Friday, March 11, 2016

Mastery - Valis (2015)

Coming out of California, this experimental black metal act fronted by one dude with a rather esoteric moniker, (yet a real name of Steve Peacock) has released it's debut recording which at first received an 80% and then an 85% on Metal Archives. But then some idiot decided to troll and give it a 35% which took the cumulative score of 80% down to 65% and therefore presents an inaccurate score for the disc. As right now, it is recognized by a 2:1 majority that the record is pretty solid, and from what I've heard, it is. Now I'm not quite sure as to whether or not the drumming here is programmed, because it's hard to tell in some sections with the sheer quality of a performance that we can capture with technology. Some sections definitely sound inorganic, while others sound pretty close to the real thing. But for the most part, Valis of which I'm not sure has to do with the Valis series or not (a truly great series of games until they shit all over it with an H-Game) is a rather oblong performance that might to some sound like a huge mass of noise. “Valis Vessel” for instance comes in with some very fast blasts, malformed tremolo riffs, unexpected acoustic stylings and seething scowls, which might fill a little too much of the musical matter here. I'm trying to learn the same lesson myself, by learning how to “shut the fuck up” and allow the music to breathe a little during certain sections. “Lore Seeker” comes off very much the same, with the old Deathspell Omega flair that's been a bit overused I feel, and that's the same way that closer “Star Seeker” sounds. As a matter of fact, “Valis Vessel” is the only track that actually allows for a well needed break, with the rest of them coming off like bouts of sheer hysteria with lots of little tinkerings, but no real substance. It just kind of feels like a whirlwind of sound that has no rhyme or reason, yet is raw and heavy as hell. I really like the short atmosphere in “Ash Vessel” though and wish he'd work on that style a little more as he's really accomplished all he's going to with this erratic explosion of energy. It's not something for the faint of heart, but it's not complete garbage worthy of a 30% out of 100% ranking either. It needs some work, but at least he's trying. The guy also plays bass and performs the vocals in another band called Pale Chalice which you might like a bit better. They released their debut Negate the Infinite and Miraculous last year, so give that one a try if this one isn't quite up to stature for you.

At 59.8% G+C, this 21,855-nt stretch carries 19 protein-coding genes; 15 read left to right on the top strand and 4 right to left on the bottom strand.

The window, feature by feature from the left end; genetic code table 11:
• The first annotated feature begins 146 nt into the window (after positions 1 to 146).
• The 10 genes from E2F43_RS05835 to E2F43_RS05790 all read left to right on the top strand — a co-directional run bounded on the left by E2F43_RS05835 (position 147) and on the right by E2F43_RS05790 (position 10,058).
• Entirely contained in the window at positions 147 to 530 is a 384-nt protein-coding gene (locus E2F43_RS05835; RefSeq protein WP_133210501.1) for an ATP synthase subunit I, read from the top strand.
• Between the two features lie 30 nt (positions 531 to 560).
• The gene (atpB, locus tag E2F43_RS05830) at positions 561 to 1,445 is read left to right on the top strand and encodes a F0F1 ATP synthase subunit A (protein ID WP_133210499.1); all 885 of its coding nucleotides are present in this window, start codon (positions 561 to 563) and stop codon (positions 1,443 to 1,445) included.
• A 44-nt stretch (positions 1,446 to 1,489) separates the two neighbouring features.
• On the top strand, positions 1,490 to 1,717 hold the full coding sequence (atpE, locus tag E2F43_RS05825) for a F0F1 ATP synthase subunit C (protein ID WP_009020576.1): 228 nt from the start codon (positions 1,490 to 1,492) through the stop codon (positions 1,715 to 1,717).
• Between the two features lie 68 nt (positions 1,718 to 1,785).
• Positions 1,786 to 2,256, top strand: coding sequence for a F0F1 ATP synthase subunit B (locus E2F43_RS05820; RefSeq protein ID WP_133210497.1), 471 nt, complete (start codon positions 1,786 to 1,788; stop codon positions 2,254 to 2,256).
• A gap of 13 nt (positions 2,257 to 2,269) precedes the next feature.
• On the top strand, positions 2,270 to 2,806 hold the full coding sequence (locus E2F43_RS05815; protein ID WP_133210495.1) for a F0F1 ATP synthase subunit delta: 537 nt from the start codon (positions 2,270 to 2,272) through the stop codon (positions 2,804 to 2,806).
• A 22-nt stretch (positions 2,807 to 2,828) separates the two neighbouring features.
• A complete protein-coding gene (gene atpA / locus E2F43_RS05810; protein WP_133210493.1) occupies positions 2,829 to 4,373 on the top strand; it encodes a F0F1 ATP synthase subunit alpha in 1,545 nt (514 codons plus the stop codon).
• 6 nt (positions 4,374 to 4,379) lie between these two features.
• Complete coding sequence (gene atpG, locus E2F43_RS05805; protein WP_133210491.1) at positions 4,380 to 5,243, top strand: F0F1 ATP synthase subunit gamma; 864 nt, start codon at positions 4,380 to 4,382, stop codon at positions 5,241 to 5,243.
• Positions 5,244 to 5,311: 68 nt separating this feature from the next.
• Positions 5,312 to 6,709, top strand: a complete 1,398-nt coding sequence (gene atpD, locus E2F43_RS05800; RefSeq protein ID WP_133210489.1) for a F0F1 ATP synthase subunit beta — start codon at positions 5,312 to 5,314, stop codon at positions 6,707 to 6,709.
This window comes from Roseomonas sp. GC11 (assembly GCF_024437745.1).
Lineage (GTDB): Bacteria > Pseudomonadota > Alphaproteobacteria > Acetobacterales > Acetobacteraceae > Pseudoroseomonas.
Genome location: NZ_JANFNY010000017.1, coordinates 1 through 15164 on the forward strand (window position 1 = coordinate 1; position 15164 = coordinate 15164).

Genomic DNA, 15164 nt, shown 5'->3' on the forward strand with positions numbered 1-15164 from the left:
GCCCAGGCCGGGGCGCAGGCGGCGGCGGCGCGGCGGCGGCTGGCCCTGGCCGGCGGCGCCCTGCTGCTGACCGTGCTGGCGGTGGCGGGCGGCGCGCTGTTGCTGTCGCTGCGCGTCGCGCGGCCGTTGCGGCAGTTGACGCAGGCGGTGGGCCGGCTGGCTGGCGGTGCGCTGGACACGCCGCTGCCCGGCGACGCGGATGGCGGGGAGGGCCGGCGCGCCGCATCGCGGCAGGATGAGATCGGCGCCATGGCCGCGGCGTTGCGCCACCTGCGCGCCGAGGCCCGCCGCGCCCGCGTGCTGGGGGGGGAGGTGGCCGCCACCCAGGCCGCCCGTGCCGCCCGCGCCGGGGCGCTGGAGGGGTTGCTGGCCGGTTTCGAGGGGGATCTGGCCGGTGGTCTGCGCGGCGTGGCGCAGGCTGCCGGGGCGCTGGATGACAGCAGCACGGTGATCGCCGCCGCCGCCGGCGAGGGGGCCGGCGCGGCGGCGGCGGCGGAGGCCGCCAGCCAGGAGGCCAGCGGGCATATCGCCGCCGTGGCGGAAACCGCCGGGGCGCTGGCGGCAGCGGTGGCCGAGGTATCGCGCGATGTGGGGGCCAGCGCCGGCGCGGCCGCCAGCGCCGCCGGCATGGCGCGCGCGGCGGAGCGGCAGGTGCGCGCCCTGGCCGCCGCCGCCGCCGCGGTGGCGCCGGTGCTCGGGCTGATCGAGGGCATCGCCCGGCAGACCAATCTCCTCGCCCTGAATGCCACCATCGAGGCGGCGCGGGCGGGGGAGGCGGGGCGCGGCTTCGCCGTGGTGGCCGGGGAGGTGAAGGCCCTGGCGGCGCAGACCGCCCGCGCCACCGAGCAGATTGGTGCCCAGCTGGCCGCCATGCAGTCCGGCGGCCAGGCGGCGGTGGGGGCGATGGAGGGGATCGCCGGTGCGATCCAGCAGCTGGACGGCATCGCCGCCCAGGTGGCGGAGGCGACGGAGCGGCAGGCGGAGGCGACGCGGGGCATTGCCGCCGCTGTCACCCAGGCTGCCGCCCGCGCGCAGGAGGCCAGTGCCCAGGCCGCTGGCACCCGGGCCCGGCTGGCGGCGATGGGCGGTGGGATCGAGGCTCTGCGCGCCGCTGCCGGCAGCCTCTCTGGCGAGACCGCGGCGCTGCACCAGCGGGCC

Addendum: Read that review on Metal Archives and that guy was definitely not trolling. Some people don't get heavy experimentalism and do not consider it to be music period. He's certainly entitled to his opinion nevertheless and I do agree with what he said in some areas. Mastery is good in small doses, but can be too overbearing when taken in all at once. 

(5 Tracks, 40:00)


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